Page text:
When a relative is diagnosed with dementia, feelings of helplessness and worry can be a real problem for family members. Watching a loved one gradually lose treasured memories is heartbreaking, but there are things you can do to help them and to make your visits as enjoyable for both of you as possible.
1) Communicating with someone with dementia will get more difficult as the disease progresses. Speaking slightly more slowly with simpler words and sentence structure will help them to understand you. Non verbal communication is really important! Things like eye contact, facial expressions, gestures and body language are valuable ways of communication and help someone with dementia to focus on you. Try to avoid sudden movements and loud noises, it can be upsetting or distressing for a dementia sufferer.
2) Include them in conversations! Speaking on their behalf, completing their sentences and allowing people to exclude them can make them feel ashamed and make them lose self respect. Understand that the brains of dementia sufferers may take a little longer to process information, so be patient. Give them time, remove distractions such as TV, and try to work out what they mean. Direct questions can make a dementia sufferer feel put on the spot, giving them options or asking yes/no questions can be easier for them.
3) Help dementia patients to keep as much of their independence as possible. A gradual loss of independence is inevitable, but there are things we can do to help sufferers to maintain their dignity. Where possible, support the person to do things for themselves rather than jumping in and taking over. It can be really hard when someone with dementia is fighting for their independence, and may not want to accept that they need help. Try not to assume that the sufferer doesn't understand what is happening. Involving them in decisions governing their care will make them feel as though they still have some control.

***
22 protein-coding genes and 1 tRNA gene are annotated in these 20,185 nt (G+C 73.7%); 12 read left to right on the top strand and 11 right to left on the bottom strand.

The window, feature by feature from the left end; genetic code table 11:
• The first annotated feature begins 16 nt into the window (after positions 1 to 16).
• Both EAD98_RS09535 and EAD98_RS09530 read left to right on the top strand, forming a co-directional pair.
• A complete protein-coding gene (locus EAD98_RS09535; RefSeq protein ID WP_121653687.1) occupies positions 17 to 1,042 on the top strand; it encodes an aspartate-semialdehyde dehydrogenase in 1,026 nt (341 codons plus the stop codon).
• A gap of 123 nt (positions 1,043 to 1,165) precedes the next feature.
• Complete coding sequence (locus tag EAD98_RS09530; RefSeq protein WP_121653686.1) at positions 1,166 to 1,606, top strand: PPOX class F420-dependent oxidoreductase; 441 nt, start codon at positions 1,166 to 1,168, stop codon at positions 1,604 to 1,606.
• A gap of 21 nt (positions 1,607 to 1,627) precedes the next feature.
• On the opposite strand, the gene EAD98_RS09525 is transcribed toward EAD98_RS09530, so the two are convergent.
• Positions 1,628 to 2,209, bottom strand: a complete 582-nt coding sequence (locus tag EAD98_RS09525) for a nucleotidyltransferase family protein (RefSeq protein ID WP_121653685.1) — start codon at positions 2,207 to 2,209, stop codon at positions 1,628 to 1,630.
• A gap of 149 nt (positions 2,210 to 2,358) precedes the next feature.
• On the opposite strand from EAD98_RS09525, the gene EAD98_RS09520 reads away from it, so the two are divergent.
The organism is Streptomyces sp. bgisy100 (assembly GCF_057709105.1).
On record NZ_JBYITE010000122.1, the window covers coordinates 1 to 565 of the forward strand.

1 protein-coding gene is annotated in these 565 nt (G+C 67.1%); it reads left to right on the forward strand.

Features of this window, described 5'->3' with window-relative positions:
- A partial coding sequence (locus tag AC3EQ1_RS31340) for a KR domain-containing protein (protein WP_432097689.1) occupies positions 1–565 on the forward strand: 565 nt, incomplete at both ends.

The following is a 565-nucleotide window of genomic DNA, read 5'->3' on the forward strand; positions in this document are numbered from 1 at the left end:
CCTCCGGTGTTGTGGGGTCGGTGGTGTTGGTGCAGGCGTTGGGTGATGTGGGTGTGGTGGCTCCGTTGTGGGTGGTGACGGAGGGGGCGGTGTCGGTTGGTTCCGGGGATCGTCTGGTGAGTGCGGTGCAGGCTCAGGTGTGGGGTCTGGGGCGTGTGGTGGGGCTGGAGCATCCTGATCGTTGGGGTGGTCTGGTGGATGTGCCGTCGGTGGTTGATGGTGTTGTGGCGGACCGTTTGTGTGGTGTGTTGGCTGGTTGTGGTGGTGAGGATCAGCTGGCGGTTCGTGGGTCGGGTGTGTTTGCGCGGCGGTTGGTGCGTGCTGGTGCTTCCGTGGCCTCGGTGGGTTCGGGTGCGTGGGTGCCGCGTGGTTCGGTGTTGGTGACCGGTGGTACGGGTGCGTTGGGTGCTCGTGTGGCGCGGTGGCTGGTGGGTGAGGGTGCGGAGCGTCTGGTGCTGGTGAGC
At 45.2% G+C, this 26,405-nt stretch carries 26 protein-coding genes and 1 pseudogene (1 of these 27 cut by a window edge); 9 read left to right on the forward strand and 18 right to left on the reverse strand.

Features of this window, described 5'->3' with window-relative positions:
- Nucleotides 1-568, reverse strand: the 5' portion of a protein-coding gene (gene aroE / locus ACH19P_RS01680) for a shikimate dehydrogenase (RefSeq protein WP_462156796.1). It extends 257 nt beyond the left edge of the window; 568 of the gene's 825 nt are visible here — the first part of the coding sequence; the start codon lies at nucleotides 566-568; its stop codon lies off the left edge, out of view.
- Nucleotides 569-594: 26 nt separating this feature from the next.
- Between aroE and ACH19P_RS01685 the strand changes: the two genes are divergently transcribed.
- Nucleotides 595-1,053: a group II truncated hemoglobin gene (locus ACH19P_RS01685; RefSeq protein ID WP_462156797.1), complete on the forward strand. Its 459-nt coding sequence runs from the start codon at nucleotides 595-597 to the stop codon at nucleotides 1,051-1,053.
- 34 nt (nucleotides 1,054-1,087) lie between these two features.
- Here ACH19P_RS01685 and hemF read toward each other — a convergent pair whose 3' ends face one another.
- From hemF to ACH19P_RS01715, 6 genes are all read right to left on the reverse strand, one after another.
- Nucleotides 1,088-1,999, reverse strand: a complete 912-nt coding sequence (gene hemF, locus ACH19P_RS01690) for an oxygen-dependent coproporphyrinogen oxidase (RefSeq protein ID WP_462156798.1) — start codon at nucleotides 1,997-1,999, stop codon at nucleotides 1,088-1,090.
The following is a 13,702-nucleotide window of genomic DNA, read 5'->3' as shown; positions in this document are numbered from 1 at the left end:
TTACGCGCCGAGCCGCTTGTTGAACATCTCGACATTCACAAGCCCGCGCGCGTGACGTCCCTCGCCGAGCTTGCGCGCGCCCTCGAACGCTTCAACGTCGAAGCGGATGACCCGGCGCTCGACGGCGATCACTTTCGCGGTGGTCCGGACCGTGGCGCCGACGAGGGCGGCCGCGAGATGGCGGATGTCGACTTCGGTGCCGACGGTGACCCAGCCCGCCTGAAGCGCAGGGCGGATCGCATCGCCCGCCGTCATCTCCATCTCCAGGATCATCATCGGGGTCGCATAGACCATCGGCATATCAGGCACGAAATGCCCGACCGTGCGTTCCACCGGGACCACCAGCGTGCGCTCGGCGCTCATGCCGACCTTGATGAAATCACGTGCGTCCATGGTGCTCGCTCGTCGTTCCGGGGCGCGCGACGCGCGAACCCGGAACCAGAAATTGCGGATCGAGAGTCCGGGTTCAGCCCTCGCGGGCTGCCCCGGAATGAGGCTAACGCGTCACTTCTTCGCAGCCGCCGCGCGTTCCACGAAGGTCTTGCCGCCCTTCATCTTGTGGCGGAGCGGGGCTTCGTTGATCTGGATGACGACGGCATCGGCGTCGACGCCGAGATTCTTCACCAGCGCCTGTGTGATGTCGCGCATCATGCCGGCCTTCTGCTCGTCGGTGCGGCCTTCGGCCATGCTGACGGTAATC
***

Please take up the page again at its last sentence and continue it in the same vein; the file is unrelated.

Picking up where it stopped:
4) Break down tasks into small chunks, and complete them together. If tasks are adapted to take account of the person's strengths and weaknesses, completing them will give them as sense of achievement and self worth.
5) Self esteem can be massively affected by dementia. Praising achievements, celebrating success, doing activities together, avoiding harsh criticism or belittling comments, and helping them to maintain existing social relationships (and to form new ones!) are really important ways to keep the quality of live of dementia patients.
There is a lot you can do to help a dementia patient. To learn more, check out the wealth of information from the Alzheimer's Society!